(Credit: Disney Research)
A new peripheral created by Disney Research creates tactile feedback for more immersive augmented reality with just the air.
Playing games with the Kinect can be fun, but one thing many bemoan is the lack of tactile feedback. Yes, you can see the on-screen action, and its responses indicate that you are "hitting" virtual objects; but not being able to feel something responding, even if it's just a rumble pack or a button, makes the experience a little more empty.
Of course, people have been playing around with developingfor some time — but they usually involve physical contact, and can thus end up quite costly for the consumer.
Disney Research has a different solution: creating haptic feedback out of thin air. Aireal is a small, low-cost device that allows users to feel virtual objects and textures and recieve feedback on full-body gestures — all without having to be in contact.
The device uses five subwoofers and diaphragms to create vortices of moving air that can move at speed for a distance of about 1.5 metres through a flexible nozzle mounted on a gimbal structure. A 3D depth camera can track the user's movement; between the camera and the flexible nozzle, the vortices can be fired accurately to target any part of the user's body.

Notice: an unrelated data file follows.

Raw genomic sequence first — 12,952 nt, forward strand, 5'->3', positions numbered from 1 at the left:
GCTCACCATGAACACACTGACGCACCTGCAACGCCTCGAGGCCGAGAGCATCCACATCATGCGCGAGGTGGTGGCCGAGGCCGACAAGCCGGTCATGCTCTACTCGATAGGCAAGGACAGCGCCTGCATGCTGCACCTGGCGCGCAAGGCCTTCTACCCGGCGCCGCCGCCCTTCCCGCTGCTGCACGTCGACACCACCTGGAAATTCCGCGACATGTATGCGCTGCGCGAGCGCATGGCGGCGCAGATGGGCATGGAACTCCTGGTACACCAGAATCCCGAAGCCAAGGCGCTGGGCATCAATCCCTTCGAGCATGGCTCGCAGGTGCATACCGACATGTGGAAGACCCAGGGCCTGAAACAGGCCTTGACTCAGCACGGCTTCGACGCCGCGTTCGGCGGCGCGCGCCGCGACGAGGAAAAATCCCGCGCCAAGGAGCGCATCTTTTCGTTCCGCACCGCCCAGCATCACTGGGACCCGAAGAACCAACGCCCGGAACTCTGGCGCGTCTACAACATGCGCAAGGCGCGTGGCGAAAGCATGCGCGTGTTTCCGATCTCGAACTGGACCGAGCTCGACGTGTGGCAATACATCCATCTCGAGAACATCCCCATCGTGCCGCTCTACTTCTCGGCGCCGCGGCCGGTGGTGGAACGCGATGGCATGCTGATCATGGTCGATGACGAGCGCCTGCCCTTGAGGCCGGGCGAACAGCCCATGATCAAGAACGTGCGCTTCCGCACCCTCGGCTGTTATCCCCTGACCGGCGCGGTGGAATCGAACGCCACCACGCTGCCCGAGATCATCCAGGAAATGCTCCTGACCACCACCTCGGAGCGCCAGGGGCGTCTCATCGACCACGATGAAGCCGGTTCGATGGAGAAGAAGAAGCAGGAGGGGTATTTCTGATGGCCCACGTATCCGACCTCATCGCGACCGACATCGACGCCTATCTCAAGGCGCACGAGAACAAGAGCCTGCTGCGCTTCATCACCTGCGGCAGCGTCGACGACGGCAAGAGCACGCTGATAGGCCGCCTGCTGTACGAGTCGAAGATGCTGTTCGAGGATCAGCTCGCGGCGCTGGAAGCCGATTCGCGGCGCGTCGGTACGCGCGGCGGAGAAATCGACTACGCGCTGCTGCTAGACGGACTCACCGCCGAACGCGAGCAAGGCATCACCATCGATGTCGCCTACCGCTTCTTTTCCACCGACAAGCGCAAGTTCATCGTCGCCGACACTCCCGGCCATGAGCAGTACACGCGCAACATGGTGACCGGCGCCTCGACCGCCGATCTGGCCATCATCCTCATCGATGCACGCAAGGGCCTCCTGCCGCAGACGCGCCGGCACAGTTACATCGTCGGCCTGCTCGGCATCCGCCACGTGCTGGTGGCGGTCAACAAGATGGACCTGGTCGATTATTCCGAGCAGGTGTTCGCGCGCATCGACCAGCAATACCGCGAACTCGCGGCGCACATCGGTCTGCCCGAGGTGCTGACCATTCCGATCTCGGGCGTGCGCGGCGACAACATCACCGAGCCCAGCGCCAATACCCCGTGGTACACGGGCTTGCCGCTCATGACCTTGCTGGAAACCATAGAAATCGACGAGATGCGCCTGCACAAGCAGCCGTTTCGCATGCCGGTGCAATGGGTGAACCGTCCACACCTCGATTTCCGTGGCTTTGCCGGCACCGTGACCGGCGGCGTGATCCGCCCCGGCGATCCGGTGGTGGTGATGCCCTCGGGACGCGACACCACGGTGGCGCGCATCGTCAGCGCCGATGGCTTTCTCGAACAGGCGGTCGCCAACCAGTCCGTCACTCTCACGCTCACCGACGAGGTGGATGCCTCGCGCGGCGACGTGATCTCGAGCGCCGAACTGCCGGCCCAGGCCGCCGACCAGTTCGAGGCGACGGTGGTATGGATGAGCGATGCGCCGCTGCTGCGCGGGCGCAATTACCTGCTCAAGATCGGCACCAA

The simulated sensations can include objects, such as in a video game, by shooting out bursts of air; textures, by varying the speed at which the vortices are produced; and air movement. A number of Aireal devices mounted around the user's position can also be used to create a rich and varied tactile environment, and it can be scaled to various sizes — smaller for a mobile device, or big enough to send a vortex through several rooms.
Since most of Aireal's parts are 3D-printed, it has massive potential as a low-cost, accessible accessory. Disney Research is especially focused on its potential as a gaming peripheral. The development team, led by Rajinder Sodhi, said in their paper:
We are particularly interested in using Aireal to create new gaming experiences that allows us to feel and engage with our virtual objects in new and meaningful ways. This can be achieved by enhancing traditional display devices (eg televisions, desktops, mobile phones) with Aireal to provide users with interactive tactile sensations that are coupled to interactions with virtual 3D objects.
But the team has much bigger visions in mind. "One of our long-term visions is to create complete 3D shapes in the air," Sodhi said. "Imagine
holding out your hand and feeling someone's face. This will start truly eroding the boundary between real and virtual."
We're just imagining it teamed up with the Oculus Rift and the . Maybe Disney Research needs to get this thing on Kickstarter.
Check it out in action in the video below.